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  11. Well done you! It looks very professional :)
    Good luck making many, many more!!

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    1. Thank you! I promise not to bore you all with Archer shirt after Archer shirt!

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  12. Gorgeous shirt! I really want an edge stitching foot too. The swiss dot makes this both a classic but pretty version. Nice work

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    1. Thanks Amy! I like that the swiss dot makes it a little different to a plain white shirt.

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    1. Thank you! I'm so pleased I took this nice and slow now it's turned out well

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  14. Really, really beautiful and very neat! I've only tackled one shirt so far so I think it's time to sew another one. Perhaps an Archer. Well done on a great sew! x

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    1. I highly recommend this as your next shirt pattern! It's cut beautifully and has great instructions available via the Archer Sew-along for all the little steps

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  15. This is a beautifully done and finished! I definitely have this pattern on my list of things to work my way towards, and like you, I love the versatility. Can't wait to see your next one. A silk version sounds fantastic!

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    1. Thank you! Looking forward to seeing yours when you get on to it! It's a really great pattern to challenge yourself with as you feel like you've learnt so many new things by the end of it. Plus there are so many great resources out there to help you along!

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  16. You've done a super job with this. I love the close-ups of the collar and cuffs - perfection! I think you will be making more of these, and soon - plaid flannel would be a good choice - but you could go for anything really.

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    1. Mmm plaid flannel! I'm a bit scared of the pattern matching when there are so many pattern pieces but maybe I should just go for it with some fairly cheap fabric!

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  17. I am so impressed by this! It looks really polished and professional. I am still scared of proper shirts, I don't have the patience for all the fiddly bits, so I am a bit in awe when people manage to make them look this lovely and neat.

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    1. Yeah it is a bit of a test in patience! I wouldn't start one of these when I'm in one of those 'I just want to have a finished garment in my hands in an hour or two' moods! You totally could do it though

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  18. This looks great! There's something so spring-y about a crisp white shirt... what a great way to ring in the new season! Absolutely lovely work!

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    1. Thanks Sonja! We've been getting a fair bit of sunshine and putting on light colours and fabric weights puts me in such a good mood after all these months of coats!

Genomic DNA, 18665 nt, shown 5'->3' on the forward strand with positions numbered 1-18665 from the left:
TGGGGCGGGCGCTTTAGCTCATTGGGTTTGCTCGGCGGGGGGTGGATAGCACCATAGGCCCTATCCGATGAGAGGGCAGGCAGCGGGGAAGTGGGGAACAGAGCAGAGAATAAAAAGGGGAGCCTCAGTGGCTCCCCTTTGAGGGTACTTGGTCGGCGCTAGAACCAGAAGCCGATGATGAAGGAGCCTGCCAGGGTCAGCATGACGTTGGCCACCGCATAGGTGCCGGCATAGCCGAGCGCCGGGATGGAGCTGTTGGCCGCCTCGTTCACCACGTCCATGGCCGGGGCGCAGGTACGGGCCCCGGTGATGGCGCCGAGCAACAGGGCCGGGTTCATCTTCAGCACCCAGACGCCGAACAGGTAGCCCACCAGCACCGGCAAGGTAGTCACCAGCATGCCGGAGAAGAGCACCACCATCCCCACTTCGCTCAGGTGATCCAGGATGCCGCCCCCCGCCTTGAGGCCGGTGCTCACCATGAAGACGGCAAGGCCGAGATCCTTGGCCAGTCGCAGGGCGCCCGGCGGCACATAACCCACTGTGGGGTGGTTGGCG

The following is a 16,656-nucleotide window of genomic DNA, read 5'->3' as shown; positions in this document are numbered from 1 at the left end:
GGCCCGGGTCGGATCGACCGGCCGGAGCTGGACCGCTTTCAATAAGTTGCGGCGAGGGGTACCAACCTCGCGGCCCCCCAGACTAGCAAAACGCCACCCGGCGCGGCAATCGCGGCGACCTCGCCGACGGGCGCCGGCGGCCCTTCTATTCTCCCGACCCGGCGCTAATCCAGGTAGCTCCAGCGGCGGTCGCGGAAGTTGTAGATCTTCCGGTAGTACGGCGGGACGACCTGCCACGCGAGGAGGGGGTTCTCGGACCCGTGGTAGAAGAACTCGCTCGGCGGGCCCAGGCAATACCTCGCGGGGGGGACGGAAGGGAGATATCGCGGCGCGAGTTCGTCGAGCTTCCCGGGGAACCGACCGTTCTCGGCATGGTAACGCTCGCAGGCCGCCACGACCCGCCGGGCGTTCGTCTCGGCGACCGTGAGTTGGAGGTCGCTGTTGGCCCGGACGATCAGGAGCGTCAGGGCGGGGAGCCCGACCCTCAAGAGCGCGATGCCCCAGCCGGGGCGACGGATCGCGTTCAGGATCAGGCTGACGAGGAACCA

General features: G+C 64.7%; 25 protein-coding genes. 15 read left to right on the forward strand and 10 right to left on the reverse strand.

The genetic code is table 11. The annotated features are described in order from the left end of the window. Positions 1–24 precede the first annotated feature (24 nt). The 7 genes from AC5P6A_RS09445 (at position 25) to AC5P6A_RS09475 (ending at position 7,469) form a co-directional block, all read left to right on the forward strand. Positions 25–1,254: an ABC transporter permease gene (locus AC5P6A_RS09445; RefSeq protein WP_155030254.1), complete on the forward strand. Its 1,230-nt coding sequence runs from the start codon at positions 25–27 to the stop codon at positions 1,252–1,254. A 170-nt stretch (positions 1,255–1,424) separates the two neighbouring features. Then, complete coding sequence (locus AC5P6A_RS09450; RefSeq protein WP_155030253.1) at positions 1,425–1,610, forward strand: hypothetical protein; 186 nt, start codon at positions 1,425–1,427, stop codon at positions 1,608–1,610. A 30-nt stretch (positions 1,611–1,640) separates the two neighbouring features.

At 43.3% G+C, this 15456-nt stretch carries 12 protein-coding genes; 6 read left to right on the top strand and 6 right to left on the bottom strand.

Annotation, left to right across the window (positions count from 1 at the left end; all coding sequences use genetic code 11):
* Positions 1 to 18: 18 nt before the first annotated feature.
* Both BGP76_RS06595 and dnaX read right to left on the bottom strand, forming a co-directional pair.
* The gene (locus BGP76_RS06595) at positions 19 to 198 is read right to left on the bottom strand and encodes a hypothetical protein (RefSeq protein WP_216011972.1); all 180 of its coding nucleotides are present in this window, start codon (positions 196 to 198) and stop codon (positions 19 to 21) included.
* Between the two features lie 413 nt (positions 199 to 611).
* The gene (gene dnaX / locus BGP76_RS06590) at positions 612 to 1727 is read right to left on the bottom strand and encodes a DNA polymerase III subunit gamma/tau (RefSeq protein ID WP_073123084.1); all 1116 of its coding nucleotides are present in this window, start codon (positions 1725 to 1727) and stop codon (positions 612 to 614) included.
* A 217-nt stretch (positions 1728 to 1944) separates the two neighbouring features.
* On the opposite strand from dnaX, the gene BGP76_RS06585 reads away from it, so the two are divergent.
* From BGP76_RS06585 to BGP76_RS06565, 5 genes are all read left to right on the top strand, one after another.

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  19. Really great details, you have done a fab job, Fiona, and don't worry we love to see/hear about all the details. I really want to try the Archer but have to make up some of the patterns I have in my backlog first. A bit addictive these indie patterns aren't they?!

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    1. SOOOO addictive! My list is so long at the minute! Glad to hear you enjoy hearing about all the nitty gritty, I love reading that kind of thing on other people's blogs to be honest!

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  20. This looks great, well done on all that construction! And thanks for sharing the details! :-)

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    1. Thank you! I hope people find the details useful!

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  21. Great shirt, and I love your fabric choice, it's perfect for spring!

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    1. Thanks Sabine, let's hope the sunshine contiues so I don't have to hide all the bits I'm proud of under a jumper!

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  22. Congratulations on your first shirt! I love your fabric & it really suits you. I'm really hoping to try this pattern this year - I've seen so many great versions!

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    1. Thanks Kathryn! I hope you do try it, it's so versatile and easy to make your own with different fabric choices

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  23. Gorgeous. A great topstitching tip I got from Katie - move your needle position to the side by the amount you want to topstitch inside the seam line and line up the seam line with the usual sewing line. Perfect every time!

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    1. Excellent tip Jo thanks! Might keep me going without an edgestitching foot for a while yet then!

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  24. This is just the most perfect white shirt. You've done an amazing job!

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  25. You learn so many techniques when making a shirt but I'm not been brave enough yet. If I was to make one I'd start with the Archer pattern. You've done an awesome job on yours.

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I love hearing from readers of my blog so please feel free to leave a comment letting me know what you thought about this post/make! Any hints or tips to improve my sewing are always much appreciated too!